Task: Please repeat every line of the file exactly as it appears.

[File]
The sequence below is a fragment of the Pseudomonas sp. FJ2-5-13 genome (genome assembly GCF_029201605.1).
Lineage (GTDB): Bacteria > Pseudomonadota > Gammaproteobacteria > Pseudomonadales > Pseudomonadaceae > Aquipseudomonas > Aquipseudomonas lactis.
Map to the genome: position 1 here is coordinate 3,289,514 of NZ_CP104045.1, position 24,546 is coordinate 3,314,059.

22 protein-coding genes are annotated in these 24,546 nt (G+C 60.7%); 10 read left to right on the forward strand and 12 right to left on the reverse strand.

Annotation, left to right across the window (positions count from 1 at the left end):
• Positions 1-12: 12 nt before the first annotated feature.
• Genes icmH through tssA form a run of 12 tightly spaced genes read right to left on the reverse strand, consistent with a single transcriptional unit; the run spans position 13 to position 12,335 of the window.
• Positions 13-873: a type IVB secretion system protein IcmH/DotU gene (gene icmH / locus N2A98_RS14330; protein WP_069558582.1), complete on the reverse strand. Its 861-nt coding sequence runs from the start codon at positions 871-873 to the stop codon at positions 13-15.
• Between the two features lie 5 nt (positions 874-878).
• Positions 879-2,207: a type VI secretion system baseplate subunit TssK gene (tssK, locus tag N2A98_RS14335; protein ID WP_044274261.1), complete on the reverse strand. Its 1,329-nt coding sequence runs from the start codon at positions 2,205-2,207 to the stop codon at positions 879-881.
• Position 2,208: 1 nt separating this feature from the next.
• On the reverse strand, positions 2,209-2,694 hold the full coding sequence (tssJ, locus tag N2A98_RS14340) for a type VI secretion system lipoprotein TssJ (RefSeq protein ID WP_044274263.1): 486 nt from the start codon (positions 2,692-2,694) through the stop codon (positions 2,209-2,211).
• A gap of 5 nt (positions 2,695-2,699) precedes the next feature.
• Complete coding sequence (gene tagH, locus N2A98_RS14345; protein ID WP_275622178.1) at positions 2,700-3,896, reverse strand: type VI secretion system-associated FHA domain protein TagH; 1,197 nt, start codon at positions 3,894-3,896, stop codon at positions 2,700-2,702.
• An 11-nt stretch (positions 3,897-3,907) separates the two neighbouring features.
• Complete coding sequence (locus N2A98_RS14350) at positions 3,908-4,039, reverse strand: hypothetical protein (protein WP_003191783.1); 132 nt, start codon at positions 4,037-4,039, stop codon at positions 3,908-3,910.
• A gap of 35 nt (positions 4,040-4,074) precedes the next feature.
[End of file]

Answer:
The sequence below is a fragment of the Pseudomonas sp. FJ2-5-13 genome (genome assembly GCF_029201605.1).
Lineage (GTDB): Bacteria > Pseudomonadota > Gammaproteobacteria > Pseudomonadales > Pseudomonadaceae > Aquipseudomonas > Aquipseudomonas lactis.
Map to the genome: position 1 here is coordinate 3,289,514 of NZ_CP104045.1, position 24,546 is coordinate 3,314,059.

22 protein-coding genes are annotated in these 24,546 nt (G+C 60.7%); 10 read left to right on the forward strand and 12 right to left on the reverse strand.

Annotation, left to right across the window (positions count from 1 at the left end):
• Positions 1-12: 12 nt before the first annotated feature.
• Genes icmH through tssA form a run of 12 tightly spaced genes read right to left on the reverse strand, consistent with a single transcriptional unit; the run spans position 13 to position 12,335 of the window.
• Positions 13-873: a type IVB secretion system protein IcmH/DotU gene (gene icmH / locus N2A98_RS14330; protein WP_069558582.1), complete on the reverse strand. Its 861-nt coding sequence runs from the start codon at positions 871-873 to the stop codon at positions 13-15.
• Between the two features lie 5 nt (positions 874-878).
• Positions 879-2,207: a type VI secretion system baseplate subunit TssK gene (tssK, locus tag N2A98_RS14335; protein ID WP_044274261.1), complete on the reverse strand. Its 1,329-nt coding sequence runs from the start codon at positions 2,205-2,207 to the stop codon at positions 879-881.
• Position 2,208: 1 nt separating this feature from the next.
• On the reverse strand, positions 2,209-2,694 hold the full coding sequence (tssJ, locus tag N2A98_RS14340) for a type VI secretion system lipoprotein TssJ (RefSeq protein ID WP_044274263.1): 486 nt from the start codon (positions 2,692-2,694) through the stop codon (positions 2,209-2,211).
• A gap of 5 nt (positions 2,695-2,699) precedes the next feature.
• Complete coding sequence (gene tagH, locus N2A98_RS14345; protein ID WP_275622178.1) at positions 2,700-3,896, reverse strand: type VI secretion system-associated FHA domain protein TagH; 1,197 nt, start codon at positions 3,894-3,896, stop codon at positions 2,700-2,702.
• An 11-nt stretch (positions 3,897-3,907) separates the two neighbouring features.
• Complete coding sequence (locus N2A98_RS14350) at positions 3,908-4,039, reverse strand: hypothetical protein (protein WP_003191783.1); 132 nt, start codon at positions 4,037-4,039, stop codon at positions 3,908-3,910.
• A gap of 35 nt (positions 4,040-4,074) precedes the next feature.